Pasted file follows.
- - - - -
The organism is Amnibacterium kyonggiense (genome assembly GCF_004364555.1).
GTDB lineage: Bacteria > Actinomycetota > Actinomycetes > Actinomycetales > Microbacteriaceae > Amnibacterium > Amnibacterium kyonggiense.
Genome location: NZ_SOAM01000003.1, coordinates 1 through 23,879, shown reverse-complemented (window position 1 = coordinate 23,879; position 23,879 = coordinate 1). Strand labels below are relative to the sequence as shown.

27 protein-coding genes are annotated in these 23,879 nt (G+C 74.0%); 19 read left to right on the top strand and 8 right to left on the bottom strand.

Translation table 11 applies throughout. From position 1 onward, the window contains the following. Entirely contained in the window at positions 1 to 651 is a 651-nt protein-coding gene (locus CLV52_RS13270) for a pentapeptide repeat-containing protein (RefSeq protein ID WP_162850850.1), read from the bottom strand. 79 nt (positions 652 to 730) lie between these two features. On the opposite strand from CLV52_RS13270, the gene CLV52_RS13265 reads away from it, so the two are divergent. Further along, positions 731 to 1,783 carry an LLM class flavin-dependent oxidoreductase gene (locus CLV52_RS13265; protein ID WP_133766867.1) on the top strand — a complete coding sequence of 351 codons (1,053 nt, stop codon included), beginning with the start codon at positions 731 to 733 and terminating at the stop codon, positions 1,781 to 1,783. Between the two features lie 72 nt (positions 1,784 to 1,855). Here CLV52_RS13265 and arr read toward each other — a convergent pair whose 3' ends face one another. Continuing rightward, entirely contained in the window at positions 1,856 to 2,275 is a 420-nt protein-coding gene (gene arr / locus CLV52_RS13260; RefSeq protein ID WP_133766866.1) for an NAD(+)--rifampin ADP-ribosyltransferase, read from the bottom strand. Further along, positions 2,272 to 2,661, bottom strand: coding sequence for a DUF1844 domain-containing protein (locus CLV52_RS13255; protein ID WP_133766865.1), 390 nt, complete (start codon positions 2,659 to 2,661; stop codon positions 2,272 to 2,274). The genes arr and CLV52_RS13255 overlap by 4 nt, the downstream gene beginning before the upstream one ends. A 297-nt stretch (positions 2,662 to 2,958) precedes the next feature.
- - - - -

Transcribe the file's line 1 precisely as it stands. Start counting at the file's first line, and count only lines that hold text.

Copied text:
The organism is Amnibacterium kyonggiense (genome assembly GCF_004364555.1).